Technological changes will also affect the role of the seafarer and their education and training. Technology is not good or bad. It has both positive and negative consequences. But, what it does do is create uncertainty. Will the introduction of more advanced technology into shipboard operations deskill and diminish the traditional skills of seafarers? Or will it upgrade the seafarer’s role as tasks take on more complexity? Or even replace seafarers?  The answer probably lies in the intentions of those planning the technology driven systems.  

IMO is currently developing a strategic implementation plan for e-navigation. It has the potential to change the role of the navigator and bridge team in decision making regarding navigation and may alter the legal authority and responsibility of the master. The eventual role of e-navigation in the maritime industry will be based on policies made both here at the IMO and at the national level on the appropriate role of, and dependence on, technology in a critical safety sensitive environment.   Education and training issues, both on the ship and ashore, and the future role of the seafarer will be part of the debate on those policies.  As representatives of the human element we have views on the appropriate relationship between man and machine and what those policies should be. But, that is for discussion at another time.   

            Working conditions aboard ships is certainly another factor in the recruitment and retention of seafarers. It is generally recognized that fatigue is an endemic problem in the maritime industry that works 24/7 365 days a year. A fatigue impaired seafarer is a serious threat to safer shipping and cleaner seas. There are some who see the solution as primarily a management problem that can be solved through education and training. Those of us who work at sea realize that workload, fatigue and manning are obviously interrelated issues. We know that the most common cause of excessive fatigue are ships that require an operational workload that exceeds the available human resources in their manning levels.

While there is a place for education and training in fatigue management the primary focus should be on the availability of resources to manage.  As seafarers we appreciate the difficult task the IMO has accomplished in attempting to match shipboard manning levels to the demands of a ships operations.  The recent revision of the Principles of Minimum Safe Manning, the amendment to SOLAS to take those principles into account in setting manning levels, and revising the ISM Code to require operational level manning have all been major steps forward.  If properly implemented they have the potential to improve the quality of life of seafarers, reduce the number of fatigue related accidents that endanger seafarers, ships and the environment, and begin to level the competitive playing field between quality and substandard shipping. But poor implementation of good regulations is a persistent problem at IMO. The most effective tool for implementing standards is transparency and Port State Control.  More needs to be done to provide greater transparency in complying with workload, fatigue and manning related regulations, and bringing them under monitoring by Port State Control.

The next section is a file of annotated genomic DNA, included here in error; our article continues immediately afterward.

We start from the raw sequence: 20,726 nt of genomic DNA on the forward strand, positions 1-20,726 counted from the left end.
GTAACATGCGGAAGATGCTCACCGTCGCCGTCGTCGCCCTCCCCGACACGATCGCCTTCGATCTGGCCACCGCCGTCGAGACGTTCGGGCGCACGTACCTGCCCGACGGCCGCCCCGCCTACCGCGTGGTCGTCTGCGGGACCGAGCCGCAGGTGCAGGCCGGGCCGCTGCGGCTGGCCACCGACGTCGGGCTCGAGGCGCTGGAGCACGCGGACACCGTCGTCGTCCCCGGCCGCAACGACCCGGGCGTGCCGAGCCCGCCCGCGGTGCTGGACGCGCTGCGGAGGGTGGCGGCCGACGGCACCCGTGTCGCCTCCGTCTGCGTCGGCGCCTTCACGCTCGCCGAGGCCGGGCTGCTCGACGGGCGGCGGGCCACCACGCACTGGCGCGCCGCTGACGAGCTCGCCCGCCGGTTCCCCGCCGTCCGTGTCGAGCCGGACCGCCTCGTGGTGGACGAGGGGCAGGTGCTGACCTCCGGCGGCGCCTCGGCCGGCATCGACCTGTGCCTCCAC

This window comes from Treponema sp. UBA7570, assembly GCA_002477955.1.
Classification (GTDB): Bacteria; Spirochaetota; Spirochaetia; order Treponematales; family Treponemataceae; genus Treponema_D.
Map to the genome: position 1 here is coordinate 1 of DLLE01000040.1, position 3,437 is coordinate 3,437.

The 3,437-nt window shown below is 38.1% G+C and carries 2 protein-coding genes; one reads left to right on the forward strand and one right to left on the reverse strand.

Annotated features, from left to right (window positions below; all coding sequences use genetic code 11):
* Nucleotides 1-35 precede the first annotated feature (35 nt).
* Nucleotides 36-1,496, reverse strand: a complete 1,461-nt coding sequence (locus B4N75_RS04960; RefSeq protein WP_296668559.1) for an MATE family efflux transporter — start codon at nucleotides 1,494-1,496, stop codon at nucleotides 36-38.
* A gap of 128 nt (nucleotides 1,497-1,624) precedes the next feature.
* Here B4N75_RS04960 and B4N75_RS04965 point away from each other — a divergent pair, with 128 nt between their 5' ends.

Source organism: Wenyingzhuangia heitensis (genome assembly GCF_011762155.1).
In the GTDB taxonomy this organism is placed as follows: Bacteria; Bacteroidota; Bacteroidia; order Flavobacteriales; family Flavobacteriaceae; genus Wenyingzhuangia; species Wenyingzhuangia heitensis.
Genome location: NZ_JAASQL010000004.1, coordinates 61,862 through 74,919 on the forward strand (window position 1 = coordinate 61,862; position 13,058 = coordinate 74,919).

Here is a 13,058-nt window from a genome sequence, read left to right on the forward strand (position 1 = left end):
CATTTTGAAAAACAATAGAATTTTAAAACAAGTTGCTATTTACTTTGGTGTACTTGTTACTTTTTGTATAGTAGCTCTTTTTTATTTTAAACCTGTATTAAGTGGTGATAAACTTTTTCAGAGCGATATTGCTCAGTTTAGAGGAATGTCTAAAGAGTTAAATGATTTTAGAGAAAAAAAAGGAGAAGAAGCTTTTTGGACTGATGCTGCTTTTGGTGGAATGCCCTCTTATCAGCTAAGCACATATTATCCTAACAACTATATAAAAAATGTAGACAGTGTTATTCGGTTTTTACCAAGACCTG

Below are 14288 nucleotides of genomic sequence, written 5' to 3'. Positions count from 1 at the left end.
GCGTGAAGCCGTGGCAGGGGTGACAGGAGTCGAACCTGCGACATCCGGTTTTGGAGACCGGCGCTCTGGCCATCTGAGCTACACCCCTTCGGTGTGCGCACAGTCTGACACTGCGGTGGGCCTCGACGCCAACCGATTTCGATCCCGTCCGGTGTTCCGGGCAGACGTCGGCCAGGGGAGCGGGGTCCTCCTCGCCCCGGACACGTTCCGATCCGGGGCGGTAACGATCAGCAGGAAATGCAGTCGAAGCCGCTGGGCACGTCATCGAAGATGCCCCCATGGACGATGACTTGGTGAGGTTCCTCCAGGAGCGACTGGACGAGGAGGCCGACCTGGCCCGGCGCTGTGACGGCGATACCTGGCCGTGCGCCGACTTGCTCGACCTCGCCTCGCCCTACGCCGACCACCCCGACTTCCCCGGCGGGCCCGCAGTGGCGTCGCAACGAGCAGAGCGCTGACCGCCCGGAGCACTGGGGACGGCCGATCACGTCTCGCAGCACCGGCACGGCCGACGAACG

When thinking of maritime education and training we naturally think of seafarers. But, there is also a need to consider the training of shore side personnel who interface with ships and seafarers.  They frequently make decisions effecting seafarers and the operation of ships without adequate knowledge of the maritime industry, its operational needs, its customs and practices, and its regulations. This is particularly true in maritime security regimes and the interface between ships and port facilities. The ISPS Code envisioned a cooperative working relationship between the ship and the port facility that takes into account needed access for ships and seafarers within a port facility security regime. Unfortunately there is often a singular focus on the port facilities security with little regard for the operational needs of the ship and the seafarer’s necessity for contact with shore side services after weeks or months of confinement on a ship.  The ISPS Code and its conference resolutions as well as IMO guidance clearly outlines the appropriate relationship that should exist between port facilities and ships and seafarers within a security regime. There is a need for better education and training of port facility personnel on international regulations and guidance related to ships moored at port facilities and the seafarer’s rights to shore leave.

Maritime education and training should have elements that eventually permit a career path to the shore side of the broader maritime infrastructure. If we are to successfully attract young people into the ship side of the industry that requires long periods away from home and normal social contacts there is a need to develop a potential career path that leads to a possible future in the shore side of the maritime industry. There is a need within the broader maritime infrastructure ashore for the experience and skills gained at sea.

I would like to conclude by thanking all of you for listening to our comments. They are meant to be constructive.  We fully realize that the IMO is a deliberative body with many diverse interests being represented. But, there is always a remarkable spirit of cooperation at the IMO in seeking the appropriate balance between those sometimes conflicting interests.  And, the deep concern and consideration displayed by the members of the IMO for our seafarers’ wellbeing is greatly appreciate by the seafaring community.   

Tema Svjetskog pomorskog dana 2015. godine je "Pomorsko obrazovanje i osposobljavanje" . Tema je određena s ciljem skretanja pažnje na širi spektar pomorskog obrazovanja i osposobljavanja, posebno njihovu adekvatnost i kvalitetu, kao temelj sigurnog brodarstva koji treba sačuvati kvalitetu, praktične vještine i sposobnosti kvalificiranih ljudskih resursa, kako bi osigurala njegovu održivost.